The name Ringworm comes from the red ring-like lesion which shows in the human infection, although there are no worms involved at all. Ringworm is caused by a fungal skin infection and is commonly seen first on sites where horses rub, or where tack rubs. It is VERY infectious and usually means having to treat ALL horses in a specific area to effect a cure. Spores will live on wood and soft stone walls as well as tack, buckets, and grooming equipment, which spread the spores if shared, and people can carry the spores too. Lesions are usually dry, bald, grey, thickened and scaly. This can become complicated if the horse rubs the lesions or they become infected with bacteria.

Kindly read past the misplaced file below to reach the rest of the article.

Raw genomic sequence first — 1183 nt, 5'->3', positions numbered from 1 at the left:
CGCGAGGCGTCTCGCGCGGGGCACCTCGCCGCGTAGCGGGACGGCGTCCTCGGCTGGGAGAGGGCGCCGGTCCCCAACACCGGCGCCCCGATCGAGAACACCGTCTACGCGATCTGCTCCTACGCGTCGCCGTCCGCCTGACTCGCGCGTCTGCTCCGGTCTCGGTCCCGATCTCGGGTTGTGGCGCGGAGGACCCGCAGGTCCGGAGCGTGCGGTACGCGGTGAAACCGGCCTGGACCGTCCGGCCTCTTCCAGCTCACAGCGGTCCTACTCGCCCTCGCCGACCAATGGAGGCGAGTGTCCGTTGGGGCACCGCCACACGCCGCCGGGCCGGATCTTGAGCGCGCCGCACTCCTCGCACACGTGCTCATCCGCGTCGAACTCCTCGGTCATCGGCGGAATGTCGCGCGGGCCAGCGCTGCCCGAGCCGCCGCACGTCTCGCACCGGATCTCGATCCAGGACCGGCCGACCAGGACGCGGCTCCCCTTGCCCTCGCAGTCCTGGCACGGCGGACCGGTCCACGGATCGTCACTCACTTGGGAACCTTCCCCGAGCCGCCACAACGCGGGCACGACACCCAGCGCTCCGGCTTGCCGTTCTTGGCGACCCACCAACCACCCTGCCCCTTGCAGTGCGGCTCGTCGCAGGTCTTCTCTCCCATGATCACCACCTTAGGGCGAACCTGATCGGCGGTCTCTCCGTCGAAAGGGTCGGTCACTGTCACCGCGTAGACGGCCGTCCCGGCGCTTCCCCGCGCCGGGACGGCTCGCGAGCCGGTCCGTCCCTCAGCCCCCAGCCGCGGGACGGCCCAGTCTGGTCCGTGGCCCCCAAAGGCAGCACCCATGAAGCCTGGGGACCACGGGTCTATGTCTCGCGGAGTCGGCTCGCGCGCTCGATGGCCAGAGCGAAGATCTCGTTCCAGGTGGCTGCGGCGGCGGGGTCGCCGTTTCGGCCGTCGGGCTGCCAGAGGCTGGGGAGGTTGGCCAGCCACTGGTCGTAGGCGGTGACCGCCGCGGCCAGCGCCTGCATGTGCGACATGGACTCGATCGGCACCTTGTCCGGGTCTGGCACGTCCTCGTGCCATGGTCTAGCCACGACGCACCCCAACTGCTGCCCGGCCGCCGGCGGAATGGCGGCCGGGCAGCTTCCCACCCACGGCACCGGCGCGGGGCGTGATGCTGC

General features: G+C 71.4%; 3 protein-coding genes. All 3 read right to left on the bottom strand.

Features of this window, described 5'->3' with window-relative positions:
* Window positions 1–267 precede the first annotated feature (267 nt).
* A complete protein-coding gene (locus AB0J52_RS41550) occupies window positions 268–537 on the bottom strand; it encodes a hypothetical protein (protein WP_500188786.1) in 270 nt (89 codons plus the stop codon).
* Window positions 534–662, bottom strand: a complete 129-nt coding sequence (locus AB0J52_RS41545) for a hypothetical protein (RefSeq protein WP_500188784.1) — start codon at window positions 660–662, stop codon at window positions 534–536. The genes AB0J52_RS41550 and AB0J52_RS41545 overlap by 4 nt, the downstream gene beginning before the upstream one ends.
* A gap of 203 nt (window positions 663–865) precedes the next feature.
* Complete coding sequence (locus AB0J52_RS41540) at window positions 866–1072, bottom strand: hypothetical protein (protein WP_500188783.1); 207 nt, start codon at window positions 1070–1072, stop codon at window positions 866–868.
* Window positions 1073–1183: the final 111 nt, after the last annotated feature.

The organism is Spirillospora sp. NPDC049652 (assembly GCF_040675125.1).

There are good treatments available, which are mainly topical preparations to kill the fungus and more importantly the spores which spread the infection. Tack can be soaked and walls sprayed with these washes as well, to reduce the chances of re-infection.

Hair samples sent to the lab will confirm ringworm, although results can take 3 weeks, so if we suspect an infection we will usually start treatment immediately. Generally the fungus itself is cleared fairly readily, although it may take time for the hair to grow back in affected areas. 


It will infect people, so take hygienic precautions. Those people who may have weakened immune systems like the very young or the elderly should stay away from affected yards and horses.